The false tenons must be cut to follow the angle of the tower sides too I guess?

-- -** You are never to old to set another goal or to dream a new dream ****************** Dick, & Barb Cain, Hibbing, MN. http://www.woodcarvingillustrated.com/gallery/member.php?uid=3627&protype=1

View PurpLev's profile

PurpLev

8476 posts in 2315 days


#5 posted 10-10-2010 12:42 AM

table saw + dado blade, cut almost to full height but leave a 1/16 – clean if off with a chisel to get a nice crisp and even line. FYI – you only need the visible line to be clean and even, the inside of the notch can be rough.

-- ㊍ When in doubt - There is no doubt - Go the safer route.

View JJohnston's profile

JJohnston

1580 posts in 1957 days


#6 posted 10-10-2010 12:48 AM

Well, heck, if it’s a false tenon, why cut the notch at all? Why not just cut the middle third (or thereabouts) out of each wedge, glue the upper and lower thirds to the top and bottom of the false tenon, and glue the whole assembly onto the side of the tower?

-- "Sorry I'm late. Somebody tampered with my brakes." "You should have been early, then."

View NBeener's profile

NBeener

4806 posts in 1840 days


#7 posted 10-10-2010 01:18 AM

Some great answers. Many thanks !

What I finally did, and—of course—how I learned a valuable lesson:

I punched them out in two 3/8” passes on the mortiser.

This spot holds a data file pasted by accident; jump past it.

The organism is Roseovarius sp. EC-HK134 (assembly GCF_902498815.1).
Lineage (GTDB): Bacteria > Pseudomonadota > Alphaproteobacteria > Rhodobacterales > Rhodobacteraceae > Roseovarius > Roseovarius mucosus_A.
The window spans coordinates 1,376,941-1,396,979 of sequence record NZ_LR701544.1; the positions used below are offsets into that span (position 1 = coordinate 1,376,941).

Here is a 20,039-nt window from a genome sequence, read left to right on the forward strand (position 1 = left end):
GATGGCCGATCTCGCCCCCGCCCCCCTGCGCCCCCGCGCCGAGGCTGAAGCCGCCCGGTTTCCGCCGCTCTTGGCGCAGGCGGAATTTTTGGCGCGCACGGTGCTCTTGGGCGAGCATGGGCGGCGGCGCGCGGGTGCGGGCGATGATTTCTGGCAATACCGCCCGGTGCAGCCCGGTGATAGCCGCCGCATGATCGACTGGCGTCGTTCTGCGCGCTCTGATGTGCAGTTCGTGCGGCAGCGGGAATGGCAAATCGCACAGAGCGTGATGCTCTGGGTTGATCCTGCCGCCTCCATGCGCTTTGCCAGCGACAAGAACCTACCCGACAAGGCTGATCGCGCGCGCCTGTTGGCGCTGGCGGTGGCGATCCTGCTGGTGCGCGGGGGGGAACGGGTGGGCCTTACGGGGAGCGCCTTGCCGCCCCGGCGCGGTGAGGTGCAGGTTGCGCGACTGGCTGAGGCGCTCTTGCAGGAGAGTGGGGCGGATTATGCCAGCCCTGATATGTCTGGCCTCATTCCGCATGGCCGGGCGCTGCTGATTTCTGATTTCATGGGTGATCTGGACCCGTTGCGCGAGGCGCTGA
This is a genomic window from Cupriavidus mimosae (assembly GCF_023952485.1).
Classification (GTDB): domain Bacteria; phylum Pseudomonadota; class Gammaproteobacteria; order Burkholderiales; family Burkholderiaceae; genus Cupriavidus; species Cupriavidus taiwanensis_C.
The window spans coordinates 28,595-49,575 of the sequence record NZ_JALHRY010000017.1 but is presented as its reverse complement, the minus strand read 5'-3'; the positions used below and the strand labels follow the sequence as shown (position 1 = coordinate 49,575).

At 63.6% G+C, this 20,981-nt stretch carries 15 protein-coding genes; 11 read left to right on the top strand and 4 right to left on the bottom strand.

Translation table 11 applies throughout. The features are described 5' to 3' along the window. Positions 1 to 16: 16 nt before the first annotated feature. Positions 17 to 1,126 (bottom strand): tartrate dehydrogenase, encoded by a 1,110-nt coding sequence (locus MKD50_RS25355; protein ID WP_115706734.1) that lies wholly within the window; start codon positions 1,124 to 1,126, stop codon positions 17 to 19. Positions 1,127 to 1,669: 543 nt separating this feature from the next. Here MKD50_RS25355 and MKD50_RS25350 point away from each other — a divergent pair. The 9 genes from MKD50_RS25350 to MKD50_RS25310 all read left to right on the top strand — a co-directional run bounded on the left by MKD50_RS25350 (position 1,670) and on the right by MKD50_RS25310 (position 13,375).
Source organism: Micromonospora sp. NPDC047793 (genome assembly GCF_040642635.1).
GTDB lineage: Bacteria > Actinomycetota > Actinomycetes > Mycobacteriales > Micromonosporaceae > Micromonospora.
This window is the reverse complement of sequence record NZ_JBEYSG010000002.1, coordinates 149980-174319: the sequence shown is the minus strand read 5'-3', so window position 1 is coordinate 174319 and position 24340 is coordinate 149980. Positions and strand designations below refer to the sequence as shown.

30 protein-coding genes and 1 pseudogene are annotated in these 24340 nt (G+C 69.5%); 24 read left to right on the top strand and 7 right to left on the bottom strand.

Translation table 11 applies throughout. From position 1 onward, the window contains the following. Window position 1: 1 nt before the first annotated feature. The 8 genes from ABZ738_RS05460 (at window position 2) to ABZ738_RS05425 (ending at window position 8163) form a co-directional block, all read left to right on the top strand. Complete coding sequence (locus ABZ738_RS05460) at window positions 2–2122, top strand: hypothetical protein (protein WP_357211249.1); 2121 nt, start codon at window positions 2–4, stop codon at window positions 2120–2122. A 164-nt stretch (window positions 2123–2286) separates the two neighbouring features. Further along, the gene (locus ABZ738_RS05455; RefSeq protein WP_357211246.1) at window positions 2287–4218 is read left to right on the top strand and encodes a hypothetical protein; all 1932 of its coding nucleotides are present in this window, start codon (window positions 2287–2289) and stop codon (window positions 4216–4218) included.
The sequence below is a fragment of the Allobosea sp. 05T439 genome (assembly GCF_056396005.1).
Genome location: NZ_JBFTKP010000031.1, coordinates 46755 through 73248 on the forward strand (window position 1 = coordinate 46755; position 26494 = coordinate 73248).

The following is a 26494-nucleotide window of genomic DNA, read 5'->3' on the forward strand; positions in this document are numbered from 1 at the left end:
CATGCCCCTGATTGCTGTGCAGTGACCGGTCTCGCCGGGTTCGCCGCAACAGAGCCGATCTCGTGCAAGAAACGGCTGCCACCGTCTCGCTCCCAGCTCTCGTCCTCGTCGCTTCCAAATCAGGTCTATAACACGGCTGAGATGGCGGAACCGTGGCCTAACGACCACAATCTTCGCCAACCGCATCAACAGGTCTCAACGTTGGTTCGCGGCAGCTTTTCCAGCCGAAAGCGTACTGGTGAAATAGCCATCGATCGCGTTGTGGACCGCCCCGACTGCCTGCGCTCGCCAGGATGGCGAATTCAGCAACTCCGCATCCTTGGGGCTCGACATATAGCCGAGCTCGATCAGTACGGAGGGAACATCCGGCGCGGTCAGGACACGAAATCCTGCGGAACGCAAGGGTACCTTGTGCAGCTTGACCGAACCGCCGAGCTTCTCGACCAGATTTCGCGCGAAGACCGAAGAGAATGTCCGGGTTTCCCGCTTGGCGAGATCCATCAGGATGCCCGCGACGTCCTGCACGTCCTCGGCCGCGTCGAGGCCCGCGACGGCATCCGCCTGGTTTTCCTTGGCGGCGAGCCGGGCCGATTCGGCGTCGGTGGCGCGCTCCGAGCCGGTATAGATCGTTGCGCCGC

The problem ?

I realized, after the first pass was done, that the pine gave tremendous tear-out, on the back side—too much to sand down. It was … ugly.

So … when I finished them all (no going back) ... I simply sliced them nearly in half. They’re now about 60% of the specified thickness.

Should have listened :rolleyes:

In truth, though, they look pretty good. I WILL glue them, when attaching them. I’ll glue the wedge to the inside of the false tenon.

No harm, no foul :-)

So … yeah: next time, I think the dado, leaving a sixteenth, and the chisel is the right way to go !

-- -- Neil

View Howie's profile

Howie

2656 posts in 1589 days


#8 posted 10-10-2010 01:29 AM

Use a backing board on the mortiser and that should take care of the blowout.(worked on the new tv show for Tommy)

-- Life is good.

View NBeener's profile

NBeener

4806 posts in 1840 days


#9 posted 10-10-2010 01:33 AM

Howie:

RIGHT AFTER I noticed the blowout, “backer board” was the first thing that came to mind.

I NEED to spend more time thinking, and less time cutting ;-)

-- -- Neil

View Beginningwoodworker's profile

Beginningwoodworker

13342 posts in 2339 days


#10 posted 10-10-2010 01:35 AM

I would use the Table Saw and Dado Blade, Neil.

-- CJIII Future cabinetmaker

View grizzman's profile

grizzman

7036 posts in 1969 days


#11 posted 10-10-2010 01:46 AM